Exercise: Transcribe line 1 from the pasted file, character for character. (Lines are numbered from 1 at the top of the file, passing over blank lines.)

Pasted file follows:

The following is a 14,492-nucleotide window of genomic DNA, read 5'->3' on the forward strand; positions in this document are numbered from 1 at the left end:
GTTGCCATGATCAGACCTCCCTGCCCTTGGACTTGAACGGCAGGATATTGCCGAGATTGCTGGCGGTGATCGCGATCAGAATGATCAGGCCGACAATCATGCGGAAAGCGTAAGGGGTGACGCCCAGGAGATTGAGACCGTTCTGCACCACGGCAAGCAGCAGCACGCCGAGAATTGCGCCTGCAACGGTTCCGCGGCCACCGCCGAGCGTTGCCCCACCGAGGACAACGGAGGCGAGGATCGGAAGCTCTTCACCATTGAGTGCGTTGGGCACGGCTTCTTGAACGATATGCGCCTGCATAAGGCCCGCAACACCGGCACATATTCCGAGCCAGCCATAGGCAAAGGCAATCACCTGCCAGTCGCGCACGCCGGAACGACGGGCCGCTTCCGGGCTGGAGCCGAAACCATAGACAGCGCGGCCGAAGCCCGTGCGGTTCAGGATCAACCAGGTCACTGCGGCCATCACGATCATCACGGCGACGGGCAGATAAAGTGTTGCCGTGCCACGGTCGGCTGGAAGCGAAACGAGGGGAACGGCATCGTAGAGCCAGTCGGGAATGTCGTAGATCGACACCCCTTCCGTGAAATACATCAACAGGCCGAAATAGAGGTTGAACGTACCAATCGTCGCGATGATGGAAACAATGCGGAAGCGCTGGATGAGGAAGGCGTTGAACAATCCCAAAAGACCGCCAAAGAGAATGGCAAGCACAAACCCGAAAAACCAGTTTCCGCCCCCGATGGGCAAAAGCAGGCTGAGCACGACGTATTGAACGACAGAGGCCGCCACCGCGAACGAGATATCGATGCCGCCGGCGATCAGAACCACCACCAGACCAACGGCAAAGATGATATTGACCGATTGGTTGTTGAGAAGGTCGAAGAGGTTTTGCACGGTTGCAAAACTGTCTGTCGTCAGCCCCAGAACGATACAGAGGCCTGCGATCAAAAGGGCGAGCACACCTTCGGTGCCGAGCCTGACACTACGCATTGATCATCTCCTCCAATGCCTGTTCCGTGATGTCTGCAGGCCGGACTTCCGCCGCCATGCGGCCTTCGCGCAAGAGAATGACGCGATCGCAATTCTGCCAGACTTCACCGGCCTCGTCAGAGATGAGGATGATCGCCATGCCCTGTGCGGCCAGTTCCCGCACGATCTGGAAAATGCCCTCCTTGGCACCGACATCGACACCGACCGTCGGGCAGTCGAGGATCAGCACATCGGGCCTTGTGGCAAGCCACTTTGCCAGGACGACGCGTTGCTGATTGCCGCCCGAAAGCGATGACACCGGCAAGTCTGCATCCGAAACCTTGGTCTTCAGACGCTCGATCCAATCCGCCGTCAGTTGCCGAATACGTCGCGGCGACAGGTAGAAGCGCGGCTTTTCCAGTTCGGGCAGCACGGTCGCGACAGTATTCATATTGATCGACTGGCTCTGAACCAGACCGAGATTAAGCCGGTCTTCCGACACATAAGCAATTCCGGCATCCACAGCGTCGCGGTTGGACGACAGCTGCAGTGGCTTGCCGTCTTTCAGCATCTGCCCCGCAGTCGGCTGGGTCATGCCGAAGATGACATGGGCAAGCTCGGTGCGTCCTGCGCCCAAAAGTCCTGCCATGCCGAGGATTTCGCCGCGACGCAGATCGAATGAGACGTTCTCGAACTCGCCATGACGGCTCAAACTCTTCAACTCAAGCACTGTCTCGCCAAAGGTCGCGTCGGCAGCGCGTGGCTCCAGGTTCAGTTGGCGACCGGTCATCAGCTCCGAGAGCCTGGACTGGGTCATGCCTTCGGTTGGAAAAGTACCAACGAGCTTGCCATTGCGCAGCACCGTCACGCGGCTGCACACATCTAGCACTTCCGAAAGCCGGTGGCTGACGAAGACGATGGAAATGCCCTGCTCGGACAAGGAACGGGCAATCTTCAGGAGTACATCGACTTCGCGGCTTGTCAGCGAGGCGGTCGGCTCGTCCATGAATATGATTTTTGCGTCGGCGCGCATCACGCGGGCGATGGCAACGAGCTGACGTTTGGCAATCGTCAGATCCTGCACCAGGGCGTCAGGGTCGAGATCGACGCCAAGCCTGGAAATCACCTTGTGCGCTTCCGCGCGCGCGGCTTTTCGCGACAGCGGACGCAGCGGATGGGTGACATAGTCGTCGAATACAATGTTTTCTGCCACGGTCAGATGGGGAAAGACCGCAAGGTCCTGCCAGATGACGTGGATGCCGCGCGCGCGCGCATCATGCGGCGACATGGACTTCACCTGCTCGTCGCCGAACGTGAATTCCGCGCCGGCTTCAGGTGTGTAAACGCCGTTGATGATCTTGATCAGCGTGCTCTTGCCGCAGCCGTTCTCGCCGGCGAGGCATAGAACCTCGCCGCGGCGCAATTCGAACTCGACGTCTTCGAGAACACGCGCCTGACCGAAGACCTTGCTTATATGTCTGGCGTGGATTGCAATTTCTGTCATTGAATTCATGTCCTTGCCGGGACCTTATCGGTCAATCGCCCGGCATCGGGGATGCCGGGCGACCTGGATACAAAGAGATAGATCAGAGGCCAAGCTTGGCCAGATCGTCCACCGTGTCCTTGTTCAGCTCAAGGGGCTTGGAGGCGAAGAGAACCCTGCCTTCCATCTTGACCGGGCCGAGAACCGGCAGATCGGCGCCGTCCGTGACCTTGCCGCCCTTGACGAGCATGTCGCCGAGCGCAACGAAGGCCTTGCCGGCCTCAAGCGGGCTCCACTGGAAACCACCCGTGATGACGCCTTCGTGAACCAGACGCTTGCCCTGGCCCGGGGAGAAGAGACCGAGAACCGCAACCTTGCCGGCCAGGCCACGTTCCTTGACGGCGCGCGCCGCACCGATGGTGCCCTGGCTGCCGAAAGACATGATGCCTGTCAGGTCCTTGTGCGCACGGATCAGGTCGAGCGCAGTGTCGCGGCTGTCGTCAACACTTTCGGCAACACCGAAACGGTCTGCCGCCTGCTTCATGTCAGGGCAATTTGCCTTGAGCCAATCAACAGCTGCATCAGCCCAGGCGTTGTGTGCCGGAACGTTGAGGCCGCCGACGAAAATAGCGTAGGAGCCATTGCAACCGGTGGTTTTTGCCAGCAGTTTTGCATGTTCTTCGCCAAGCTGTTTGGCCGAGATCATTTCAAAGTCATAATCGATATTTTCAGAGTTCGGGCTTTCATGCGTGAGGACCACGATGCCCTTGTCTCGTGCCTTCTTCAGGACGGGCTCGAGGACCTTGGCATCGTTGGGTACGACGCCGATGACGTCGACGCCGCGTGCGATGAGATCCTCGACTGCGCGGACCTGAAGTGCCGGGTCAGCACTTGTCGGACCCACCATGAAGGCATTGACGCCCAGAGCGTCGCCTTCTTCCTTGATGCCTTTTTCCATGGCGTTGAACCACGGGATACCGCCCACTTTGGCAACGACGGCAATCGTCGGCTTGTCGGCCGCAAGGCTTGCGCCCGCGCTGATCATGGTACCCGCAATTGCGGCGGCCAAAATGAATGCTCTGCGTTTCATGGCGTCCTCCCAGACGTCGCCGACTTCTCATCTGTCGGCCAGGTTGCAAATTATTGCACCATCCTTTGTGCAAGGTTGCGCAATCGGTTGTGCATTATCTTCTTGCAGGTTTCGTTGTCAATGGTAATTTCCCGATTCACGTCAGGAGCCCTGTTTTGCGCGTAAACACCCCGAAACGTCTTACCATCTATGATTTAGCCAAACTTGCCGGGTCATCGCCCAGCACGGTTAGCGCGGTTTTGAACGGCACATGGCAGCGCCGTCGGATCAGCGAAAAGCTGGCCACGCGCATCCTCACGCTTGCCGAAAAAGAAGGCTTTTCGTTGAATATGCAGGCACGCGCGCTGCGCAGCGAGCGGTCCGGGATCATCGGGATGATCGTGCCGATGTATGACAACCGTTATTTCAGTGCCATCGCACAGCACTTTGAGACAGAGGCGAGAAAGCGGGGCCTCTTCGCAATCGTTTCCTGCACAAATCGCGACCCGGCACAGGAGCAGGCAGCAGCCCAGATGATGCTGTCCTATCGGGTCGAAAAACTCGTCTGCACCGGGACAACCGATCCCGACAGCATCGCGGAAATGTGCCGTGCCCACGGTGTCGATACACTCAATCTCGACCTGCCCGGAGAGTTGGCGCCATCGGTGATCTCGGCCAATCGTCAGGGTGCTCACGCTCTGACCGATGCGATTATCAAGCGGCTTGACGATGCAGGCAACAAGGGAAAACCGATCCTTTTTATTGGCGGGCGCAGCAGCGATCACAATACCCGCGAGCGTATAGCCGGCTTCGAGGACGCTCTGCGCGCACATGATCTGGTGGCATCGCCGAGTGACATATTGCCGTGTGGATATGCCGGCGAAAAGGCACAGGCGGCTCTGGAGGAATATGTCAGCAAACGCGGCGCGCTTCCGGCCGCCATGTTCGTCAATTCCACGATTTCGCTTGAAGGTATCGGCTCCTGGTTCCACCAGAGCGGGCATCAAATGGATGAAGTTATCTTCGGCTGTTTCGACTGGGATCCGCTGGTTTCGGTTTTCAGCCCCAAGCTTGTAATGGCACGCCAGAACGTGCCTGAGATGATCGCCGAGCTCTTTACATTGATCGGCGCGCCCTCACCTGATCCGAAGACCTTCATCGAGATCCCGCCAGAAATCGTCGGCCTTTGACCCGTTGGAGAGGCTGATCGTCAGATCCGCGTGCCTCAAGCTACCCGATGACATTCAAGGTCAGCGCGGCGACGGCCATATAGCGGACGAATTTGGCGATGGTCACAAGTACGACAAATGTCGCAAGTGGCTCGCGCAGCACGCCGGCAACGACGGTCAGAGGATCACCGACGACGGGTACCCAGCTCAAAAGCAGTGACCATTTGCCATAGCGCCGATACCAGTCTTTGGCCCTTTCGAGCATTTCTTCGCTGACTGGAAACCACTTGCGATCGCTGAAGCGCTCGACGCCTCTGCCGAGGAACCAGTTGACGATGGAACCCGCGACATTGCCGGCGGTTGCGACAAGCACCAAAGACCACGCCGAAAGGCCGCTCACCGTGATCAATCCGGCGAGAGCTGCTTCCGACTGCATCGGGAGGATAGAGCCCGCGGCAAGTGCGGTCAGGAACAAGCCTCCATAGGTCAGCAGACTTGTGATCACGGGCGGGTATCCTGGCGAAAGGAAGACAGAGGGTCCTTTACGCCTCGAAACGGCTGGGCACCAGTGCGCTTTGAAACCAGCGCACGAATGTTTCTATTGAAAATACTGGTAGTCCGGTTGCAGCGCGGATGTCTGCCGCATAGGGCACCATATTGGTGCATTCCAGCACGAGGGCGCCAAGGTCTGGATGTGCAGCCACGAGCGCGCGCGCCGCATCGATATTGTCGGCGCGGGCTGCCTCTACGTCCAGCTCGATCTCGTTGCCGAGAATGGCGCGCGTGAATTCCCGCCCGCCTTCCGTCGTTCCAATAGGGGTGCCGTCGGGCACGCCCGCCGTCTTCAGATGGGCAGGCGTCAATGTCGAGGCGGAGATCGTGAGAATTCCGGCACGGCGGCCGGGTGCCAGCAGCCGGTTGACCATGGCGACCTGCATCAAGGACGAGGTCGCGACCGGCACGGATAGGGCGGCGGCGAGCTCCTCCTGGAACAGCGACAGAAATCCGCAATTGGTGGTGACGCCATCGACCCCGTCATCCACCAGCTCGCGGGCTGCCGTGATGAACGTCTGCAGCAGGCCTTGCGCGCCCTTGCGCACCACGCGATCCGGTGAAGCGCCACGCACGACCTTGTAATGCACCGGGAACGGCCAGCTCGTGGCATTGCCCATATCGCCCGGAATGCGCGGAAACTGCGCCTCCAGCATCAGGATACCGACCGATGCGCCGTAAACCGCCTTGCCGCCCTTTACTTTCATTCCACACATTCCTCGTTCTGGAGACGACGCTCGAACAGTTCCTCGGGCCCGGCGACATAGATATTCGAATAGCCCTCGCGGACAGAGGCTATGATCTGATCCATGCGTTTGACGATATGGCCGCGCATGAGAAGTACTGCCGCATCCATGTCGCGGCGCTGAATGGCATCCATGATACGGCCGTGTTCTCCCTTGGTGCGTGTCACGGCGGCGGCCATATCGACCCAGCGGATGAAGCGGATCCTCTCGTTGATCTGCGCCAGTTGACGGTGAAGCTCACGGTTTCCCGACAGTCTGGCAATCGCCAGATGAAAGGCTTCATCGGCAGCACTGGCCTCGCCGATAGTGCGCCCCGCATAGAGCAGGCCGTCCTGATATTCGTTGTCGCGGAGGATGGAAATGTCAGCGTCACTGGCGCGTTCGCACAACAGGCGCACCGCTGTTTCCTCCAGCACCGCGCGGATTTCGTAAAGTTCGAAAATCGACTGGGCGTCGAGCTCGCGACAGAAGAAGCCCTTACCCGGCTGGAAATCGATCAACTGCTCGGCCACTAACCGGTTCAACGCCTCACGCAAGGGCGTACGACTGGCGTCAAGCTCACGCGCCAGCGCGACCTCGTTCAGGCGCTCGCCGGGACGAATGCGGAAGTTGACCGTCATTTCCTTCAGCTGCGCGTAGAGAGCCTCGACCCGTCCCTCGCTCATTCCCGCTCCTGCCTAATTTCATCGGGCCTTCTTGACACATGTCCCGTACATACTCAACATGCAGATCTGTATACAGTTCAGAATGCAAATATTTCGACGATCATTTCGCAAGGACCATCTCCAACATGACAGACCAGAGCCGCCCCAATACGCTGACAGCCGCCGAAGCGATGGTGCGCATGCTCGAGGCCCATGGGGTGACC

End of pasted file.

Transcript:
The following is a 14,492-nucleotide window of genomic DNA, read 5'->3' on the forward strand; positions in this document are numbered from 1 at the left end: